Since the development of anarcho-capitalism in the 1950s, at least one anarcho-capitalist, Hans-Hermann Hoppe, believes that Herbert "develops the Spencerian idea of equal freedom to its logically consistent anarcho-capitalist end" as noted in a bibliography.However, anarcho-capitalist Murray Rothbard disagreed and called Herbert a "near-anarchist.
According to Carl Watner "Herbert never defended his position in Liberty."
Anarchist-communist Peter Kropotkin echoed Yarros and argued that the "modern Individualism initiated by Herbert Spencer is... a powerful indictment against the dangers and wrongs of government, but its practical solution of the social problem is miserable so miserable as to lead us to inquire if the talk of 'No force' be merely an excuse for supporting landlord and capitalist domination." (Act For Yourselves, Freedom Press, London, 1987, p. 98)
G. K. Chesterton wrote that "Herbert Spencer really went as far as he could in the direction of Individualism, just as Karl Marx went as far as he could in the direction of Socialism. He left only the gallant and eccentric Auberon Herbert to go one step further; and practically propose that we should abolish the police; and merely insure ourselves against thieves and assassins, as against fire and accident." (Illustrated London News February 15, 1936, p. 266.)
J. A. Hobson, a left-wing liberal, echoed the anarchist critique in his essay on Herbert, "A Rich Man’s Anarchism" (Humanitarian, no 12, 1898, pp. 390-7). He argued that Herbert’s support for exclusive private property would result in the poor being enslaved to the rich. Herbert, "by allowing first comers to monopolise without restriction the best natural supplies" would allow them "to thwart and restrict the similar freedom of those who come after." Hobson gave the "extreme instance" of an island "the whole of which is annexed by a few individuals, who use the rights of exclusive property and transmission... to establish primogeniture." In such a situation, the bulk of the population would be denied the right to exercise their faculties or to enjoy the fruits of their labour, which Herbert claimed to be the inalienable rights of all. Hobson concluded: "It is thus that the ‘freedom’ of a few (in Herbert’s sense) involves the ‘slavery’ of the many." (p. 394). Hobson’s argument reflected Proudhon’s critique of private property in “What is Property?”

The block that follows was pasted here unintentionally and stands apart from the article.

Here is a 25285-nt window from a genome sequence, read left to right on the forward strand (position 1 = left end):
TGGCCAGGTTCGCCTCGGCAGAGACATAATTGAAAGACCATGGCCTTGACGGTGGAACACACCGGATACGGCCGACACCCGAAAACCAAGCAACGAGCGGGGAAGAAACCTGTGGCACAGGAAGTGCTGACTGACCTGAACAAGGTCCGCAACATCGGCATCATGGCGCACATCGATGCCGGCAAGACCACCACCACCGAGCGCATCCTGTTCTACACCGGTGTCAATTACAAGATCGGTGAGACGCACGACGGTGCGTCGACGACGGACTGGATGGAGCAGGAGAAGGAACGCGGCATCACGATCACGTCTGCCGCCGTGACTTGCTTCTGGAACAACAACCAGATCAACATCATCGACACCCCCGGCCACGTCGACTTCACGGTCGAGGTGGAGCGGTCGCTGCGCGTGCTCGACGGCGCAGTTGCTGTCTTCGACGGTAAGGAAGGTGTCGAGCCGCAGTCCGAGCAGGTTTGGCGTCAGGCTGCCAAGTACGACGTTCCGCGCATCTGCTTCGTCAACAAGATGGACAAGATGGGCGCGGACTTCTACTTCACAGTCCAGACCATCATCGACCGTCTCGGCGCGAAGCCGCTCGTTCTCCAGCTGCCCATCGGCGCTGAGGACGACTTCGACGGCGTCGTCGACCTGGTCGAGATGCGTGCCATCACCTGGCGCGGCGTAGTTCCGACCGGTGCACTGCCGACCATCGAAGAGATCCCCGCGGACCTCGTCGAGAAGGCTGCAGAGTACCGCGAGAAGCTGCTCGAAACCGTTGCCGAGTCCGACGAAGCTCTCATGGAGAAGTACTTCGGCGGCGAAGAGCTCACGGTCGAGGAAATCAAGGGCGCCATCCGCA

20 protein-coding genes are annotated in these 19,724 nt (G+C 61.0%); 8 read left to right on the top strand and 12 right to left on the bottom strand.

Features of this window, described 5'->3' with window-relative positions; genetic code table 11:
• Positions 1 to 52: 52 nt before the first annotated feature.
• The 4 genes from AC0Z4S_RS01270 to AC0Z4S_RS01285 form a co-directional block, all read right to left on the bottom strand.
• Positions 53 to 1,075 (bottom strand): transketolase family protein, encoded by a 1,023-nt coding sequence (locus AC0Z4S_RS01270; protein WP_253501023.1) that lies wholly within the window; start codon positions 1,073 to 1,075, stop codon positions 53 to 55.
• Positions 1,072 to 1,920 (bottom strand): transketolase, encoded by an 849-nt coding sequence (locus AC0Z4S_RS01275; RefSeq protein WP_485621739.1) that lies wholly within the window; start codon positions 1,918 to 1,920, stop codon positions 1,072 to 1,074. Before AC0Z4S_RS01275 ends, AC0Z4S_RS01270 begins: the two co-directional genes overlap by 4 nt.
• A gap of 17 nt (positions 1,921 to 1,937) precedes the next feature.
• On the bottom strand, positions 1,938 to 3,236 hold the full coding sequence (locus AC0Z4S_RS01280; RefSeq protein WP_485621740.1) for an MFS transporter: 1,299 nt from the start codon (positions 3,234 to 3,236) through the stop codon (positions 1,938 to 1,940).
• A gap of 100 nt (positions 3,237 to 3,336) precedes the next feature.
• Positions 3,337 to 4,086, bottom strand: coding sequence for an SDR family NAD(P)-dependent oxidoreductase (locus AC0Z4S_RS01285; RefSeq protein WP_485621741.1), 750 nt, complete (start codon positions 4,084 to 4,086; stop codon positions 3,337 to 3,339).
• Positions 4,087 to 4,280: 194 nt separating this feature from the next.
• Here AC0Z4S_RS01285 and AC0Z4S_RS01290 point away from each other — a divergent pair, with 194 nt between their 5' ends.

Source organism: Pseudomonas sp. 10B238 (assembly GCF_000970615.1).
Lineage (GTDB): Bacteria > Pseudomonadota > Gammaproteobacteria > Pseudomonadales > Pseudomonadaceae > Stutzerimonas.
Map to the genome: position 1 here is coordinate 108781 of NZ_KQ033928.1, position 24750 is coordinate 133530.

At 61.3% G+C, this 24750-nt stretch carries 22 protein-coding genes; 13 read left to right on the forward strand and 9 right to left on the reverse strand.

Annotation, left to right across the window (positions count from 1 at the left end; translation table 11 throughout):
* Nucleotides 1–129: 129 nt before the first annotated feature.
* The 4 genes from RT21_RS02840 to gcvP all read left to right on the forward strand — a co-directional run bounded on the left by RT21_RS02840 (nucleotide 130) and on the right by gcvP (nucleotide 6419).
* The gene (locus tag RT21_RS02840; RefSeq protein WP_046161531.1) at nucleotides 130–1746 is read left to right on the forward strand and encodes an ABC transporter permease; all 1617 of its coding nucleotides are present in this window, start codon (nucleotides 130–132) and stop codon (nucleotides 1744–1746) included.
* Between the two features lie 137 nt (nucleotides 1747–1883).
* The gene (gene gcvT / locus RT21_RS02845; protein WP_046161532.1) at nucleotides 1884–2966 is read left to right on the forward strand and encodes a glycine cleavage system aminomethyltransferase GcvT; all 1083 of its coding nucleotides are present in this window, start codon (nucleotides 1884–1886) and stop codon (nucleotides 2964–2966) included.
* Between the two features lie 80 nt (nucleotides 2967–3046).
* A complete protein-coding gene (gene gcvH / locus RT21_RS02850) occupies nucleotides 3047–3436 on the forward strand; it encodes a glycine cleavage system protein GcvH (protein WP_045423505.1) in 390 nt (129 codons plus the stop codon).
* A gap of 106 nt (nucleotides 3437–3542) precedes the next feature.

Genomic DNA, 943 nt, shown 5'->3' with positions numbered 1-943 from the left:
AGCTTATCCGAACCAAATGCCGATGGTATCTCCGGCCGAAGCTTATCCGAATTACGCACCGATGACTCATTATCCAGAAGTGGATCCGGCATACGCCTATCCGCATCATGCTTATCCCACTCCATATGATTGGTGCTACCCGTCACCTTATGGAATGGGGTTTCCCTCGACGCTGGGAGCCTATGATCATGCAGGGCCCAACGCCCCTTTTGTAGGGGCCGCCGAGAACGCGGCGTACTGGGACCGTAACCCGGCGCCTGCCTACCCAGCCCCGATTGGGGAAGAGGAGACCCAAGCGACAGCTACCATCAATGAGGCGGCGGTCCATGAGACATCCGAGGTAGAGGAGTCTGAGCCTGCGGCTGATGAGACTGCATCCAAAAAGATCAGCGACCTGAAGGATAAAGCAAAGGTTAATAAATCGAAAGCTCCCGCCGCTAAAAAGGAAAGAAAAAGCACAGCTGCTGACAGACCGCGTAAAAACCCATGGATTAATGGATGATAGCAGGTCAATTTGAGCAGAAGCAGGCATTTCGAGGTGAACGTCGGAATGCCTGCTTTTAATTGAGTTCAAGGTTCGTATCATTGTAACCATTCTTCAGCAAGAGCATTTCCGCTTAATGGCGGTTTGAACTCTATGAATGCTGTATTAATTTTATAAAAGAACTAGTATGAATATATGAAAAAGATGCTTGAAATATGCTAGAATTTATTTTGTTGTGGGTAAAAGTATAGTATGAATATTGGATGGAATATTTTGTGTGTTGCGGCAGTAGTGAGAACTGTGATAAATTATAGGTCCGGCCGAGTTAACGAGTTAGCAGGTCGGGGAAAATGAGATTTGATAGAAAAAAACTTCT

Scholar M. W. Taylor notes that "of all the points Hobson raised... this argument was his most effective, and Herbert was unable to provide a satisfactory response." (Men Versus the State, Clarendon Press, 1992, p. 249)